"Shopping is cheaper than a psychiatrist.""Keep calm and go shopping.""I could give up shopping, but I'm not a quitter."
The cutesy shopping sayings go on and on and on. But there's a darker, more serious side to retail therapy. Shopping addiction is neither new nor uncommon: About 6 percent of the American population – almost 20 million people – are affected by compulsive buying disorder or compulsive shopping disorder. But it's been difficult to pin down what makes someone a shopping addict rather than just an overzealous consumer – until now.
Enter the Bergen Shopping Addiction Scale, a new way to measure shopping addiction, which was created by researchers at the University of Bergen in Norway. The researchers were also able to pinpoint who is most likely to be a shopaholic.
Unsurprisingly, women are more likely to be addicted to shopping. But wait! It's not just women: According to the study published in Frontiers in Psychology, extroverted and neurotic (defined as "anxious, depressive and self-conscious") people have a higher risk of developing shopping addiction, too.
"It's still a little controversial because some people will think, 'Come on, you're labeling everything as an addiction. Aren't you just a superficial person or aren't you just a poor money manager?'" says Terrence Shulman, MSW, founder and director of The Shulman Center, which provides treatment for compulsive stealing, spending and hoarding disorders. "But yes, it's a big problem."
Shulman adds that there are usually underlying issues behind someone's ongoing need to shop 'till they drop. "The hallmark of the addiction is often driven by what we call core issues," he explains. "For instance, things that might have happened earlier in our lives that we're not dealing with, and shopping is our way of distracting ourselves or numbing the pain and escaping."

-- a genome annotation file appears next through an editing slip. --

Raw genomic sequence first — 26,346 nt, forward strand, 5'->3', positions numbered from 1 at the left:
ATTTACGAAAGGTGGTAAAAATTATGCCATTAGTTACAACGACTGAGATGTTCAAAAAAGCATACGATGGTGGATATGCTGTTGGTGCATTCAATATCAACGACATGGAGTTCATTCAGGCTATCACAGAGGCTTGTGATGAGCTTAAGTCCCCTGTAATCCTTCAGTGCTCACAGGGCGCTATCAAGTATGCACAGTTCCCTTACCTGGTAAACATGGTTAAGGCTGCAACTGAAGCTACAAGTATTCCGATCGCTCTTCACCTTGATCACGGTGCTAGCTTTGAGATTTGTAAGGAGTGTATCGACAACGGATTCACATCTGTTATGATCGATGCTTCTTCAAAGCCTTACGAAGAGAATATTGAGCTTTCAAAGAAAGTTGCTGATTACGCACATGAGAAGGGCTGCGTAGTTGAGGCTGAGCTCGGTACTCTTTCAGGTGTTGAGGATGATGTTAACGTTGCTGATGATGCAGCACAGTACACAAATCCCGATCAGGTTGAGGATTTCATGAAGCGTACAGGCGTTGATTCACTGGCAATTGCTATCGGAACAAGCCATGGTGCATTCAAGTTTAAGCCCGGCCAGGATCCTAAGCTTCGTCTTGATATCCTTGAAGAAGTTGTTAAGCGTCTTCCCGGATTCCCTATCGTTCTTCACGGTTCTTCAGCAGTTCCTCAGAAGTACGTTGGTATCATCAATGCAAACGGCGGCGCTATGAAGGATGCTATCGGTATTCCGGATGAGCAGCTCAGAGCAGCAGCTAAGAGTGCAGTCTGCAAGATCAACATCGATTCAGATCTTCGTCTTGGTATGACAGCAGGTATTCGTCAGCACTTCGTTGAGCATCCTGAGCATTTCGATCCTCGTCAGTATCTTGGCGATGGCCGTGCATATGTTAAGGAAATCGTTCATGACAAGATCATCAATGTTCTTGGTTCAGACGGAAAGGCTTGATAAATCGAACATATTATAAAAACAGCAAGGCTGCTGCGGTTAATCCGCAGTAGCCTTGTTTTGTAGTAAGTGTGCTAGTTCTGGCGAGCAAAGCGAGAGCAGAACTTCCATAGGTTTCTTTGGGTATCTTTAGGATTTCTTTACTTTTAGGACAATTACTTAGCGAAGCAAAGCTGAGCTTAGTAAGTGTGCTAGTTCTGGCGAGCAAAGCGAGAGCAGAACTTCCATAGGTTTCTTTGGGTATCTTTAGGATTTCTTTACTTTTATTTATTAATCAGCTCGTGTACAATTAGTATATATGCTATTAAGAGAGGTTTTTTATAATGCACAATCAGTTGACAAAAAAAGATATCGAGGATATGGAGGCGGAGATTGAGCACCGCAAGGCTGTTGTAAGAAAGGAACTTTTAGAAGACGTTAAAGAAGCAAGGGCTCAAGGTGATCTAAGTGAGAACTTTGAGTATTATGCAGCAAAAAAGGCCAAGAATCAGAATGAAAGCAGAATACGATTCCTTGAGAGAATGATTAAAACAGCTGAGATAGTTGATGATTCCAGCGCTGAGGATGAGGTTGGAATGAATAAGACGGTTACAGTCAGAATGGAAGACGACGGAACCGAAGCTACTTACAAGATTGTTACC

The Bergen Shopping Addiction Scale: Are You a Shopaholic?
The brand-new Bergen Shopping Addiction Scale has seven basic criteria to identify shopping addiction. Answer the seven statements below using the following scale: (0) Completely disagree, (1) Disagree, (2) Neither disagree nor agree, (3) Agree, and (4) Completely agree:
1. You think about shopping/buying things all the time.2. You shop/buy things in order to change your mood.3. You shop/buy so much that it negatively affects your daily obligations (e.g., school and work).4. You feel you have to shop/buy more and more to obtain the same satisfaction as before.5. You have decided to shop/buy less, but have not been able to do so.6. You feel bad if you for some reason are prevented from shopping/buying things.7. You shop/buy so much that it has impaired your well-being.
Scoring is simple: Answering "agree" or "completely agree" on at least four of the statements suggests you have a shopping addiction.
Other Signs of Shopping Addiction
Shulman says there are other signs of shopping addiction he looks for, including how long and how often someone has been showing addictive shopping behavior "It can take a lot of your time and energy to shop, so you may be neglecting your relationships, your work and your hobbies," he says. "And I'd say about 90 percent of the time, there's some aspect of deception, hiding or secrecy," which could include lying about your spending habits, opening a secret credit card account or getting a secret PO Box where packages can be delivered.
Finally, Shulman suggests taking an honest assessment of the fallout from your actions. "The main thing we look at are the negative consequences and if the person continues to engage in this behavior," he explains. "Not all shopaholics create economic problems, but the great majority are going to have some financial stress, like they're going to have trouble paying the bills, be late in payments and find themselves in debt. And… the person with the shopping issue is usually reluctant to admit or to get help, which results in power and control issues."
If you are one of the millions who has the compulsive urge to shop and spend, Shulman points out that you're not alone. "It's actually a societal problem," he says. "Even when you look at our country — we are $19 trillion in debt. We're having difficulties individually and collectively keeping within the perimeters and not spending more than we have. It has become a systemic and global phenomenon."